I was born on October 25, exactly one month ahead of schedule. I don't remember the day but I bet my mother does; I was her seventh child, and her body got tired of hauling me around and so out I came. I have not been early since.
I was an adorable baby, with blue eyes and a serious, skeptical expression, and I remained so for the next 20 or 25 years, at which time I learned to laugh and drink beer. This made me possibly less adorable, but more fun to be around.
Guv and Trish were great with birthdays, doing them up big. Trish hung twisted streamers of crepe paper from the ceiling light down to the corners of the long dining room table. She baked a cake: chocolate, always chocolate, which she studded with candles, and while now I realize that the choice of chocolate might have been just a little bit for herself, it was of course also for us. None of us ever had any objection to chocolate.
The birthday child was allowed to choose the dinner menu (within reason), and outside of the tragic year when I asked for peas and she produced mushy canned peas instead of bright green frozen peas (and I wept), it was always a privilege to order up hamburgers (which I think all of us always requested, except for Tommy, who liked her creamed chicken over biscuits) and to know, when they arrived, that those hamburgers were made just for us.
Each sibling was required to produce a birthday present, even if it was only a paperweight (a rock from the yard) or a Hershey bar from Nelson's, and so by dinnertime the mound of gifts was glittering and high. Over the years I learned that anticipation is better than satisfaction and that sometimes gifts are best while they are still wrapped.
Our birthdays were steeped in so much tradition, so much ritual, that they blur together in my mind. Surely the year that my sister Holly knitted me clothes for my Barbie doll wasn't the same year that John Patrick gave me his copy of "Robinson Crusoe" and the same year that my parents gave me a sweater, a skirt, and a "Little House" book? Oh, wait--they gave me a "Little House" book every year until I had them all, and we always got school clothes for birthdays because most of our birthdays were in the autumn, at the beginning of the school year, and so why not kill two birds with one stone?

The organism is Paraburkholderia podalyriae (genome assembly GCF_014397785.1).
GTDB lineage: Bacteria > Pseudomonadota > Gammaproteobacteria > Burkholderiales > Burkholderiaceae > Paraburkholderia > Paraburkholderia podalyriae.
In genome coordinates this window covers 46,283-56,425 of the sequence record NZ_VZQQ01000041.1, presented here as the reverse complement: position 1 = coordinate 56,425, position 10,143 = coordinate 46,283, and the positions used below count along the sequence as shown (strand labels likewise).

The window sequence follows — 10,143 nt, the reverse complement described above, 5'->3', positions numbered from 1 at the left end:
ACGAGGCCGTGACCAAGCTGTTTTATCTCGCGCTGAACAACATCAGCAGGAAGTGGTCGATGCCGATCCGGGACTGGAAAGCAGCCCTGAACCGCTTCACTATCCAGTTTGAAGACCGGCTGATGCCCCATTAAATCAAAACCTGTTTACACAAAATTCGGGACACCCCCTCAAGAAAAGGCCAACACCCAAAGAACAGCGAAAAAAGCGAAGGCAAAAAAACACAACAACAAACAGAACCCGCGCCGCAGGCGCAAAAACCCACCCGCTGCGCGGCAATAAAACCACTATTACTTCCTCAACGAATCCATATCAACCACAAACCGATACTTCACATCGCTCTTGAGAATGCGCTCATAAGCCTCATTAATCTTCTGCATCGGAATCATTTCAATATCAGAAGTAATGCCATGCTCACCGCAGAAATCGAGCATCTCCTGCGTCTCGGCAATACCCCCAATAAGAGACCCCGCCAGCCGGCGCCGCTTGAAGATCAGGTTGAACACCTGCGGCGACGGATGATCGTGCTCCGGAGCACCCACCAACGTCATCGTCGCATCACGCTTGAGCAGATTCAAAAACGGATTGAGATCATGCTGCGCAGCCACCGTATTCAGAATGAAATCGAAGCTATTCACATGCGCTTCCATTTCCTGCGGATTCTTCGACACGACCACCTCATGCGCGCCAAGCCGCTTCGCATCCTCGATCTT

We often gave each other "surprise balls" that we bought down at the Plaza--balls of crepe paper, with little trinkets that fell out onto the table as you unraveled them. Tiny elves, or little plastic dishes. Surprise balls were actually marketed as party favors, but we thought they made fine birthday presents, and they were affordable on our allowance.
And then there were the gifts from David, which were boxes within boxes, and wrapped and rewrapped until something as small as a tennis ball could be packaged in a carton big enough to hold a small television set. David-wrapping met with my parents' disapproval; such a waste of wrapping paper! But I loved it; opening one of his gifts was hilarious and exciting, and if the gift in the end actually was a tennis ball, by the time I got to it I was laughing too hard to care.
When I grew older we started having theme birthdays. On my 18th birthday everyone dressed formally for dinner (I wore my sister Nancy's wedding dress, which was not white and lacy but navy blue with an embroidered hem) and on Heidi's birthday, which is on Halloween, we all dressed up in costume.
Autumn was particularly busy with birthdays; there were six, starting with Kristin's in late September and ending with Heidi's, which gave us barely a breather before Thanksgiving, Christmas and Holly's birthday two days later.
But with the cake, and the streamers, and the presents, and the special meal, Trish and Guv managed to achieve something remarkable that one day of the year: in a sea of 10 children, every October 25 I was feted and indulged. Every October 25 I felt as special as though I were an only child.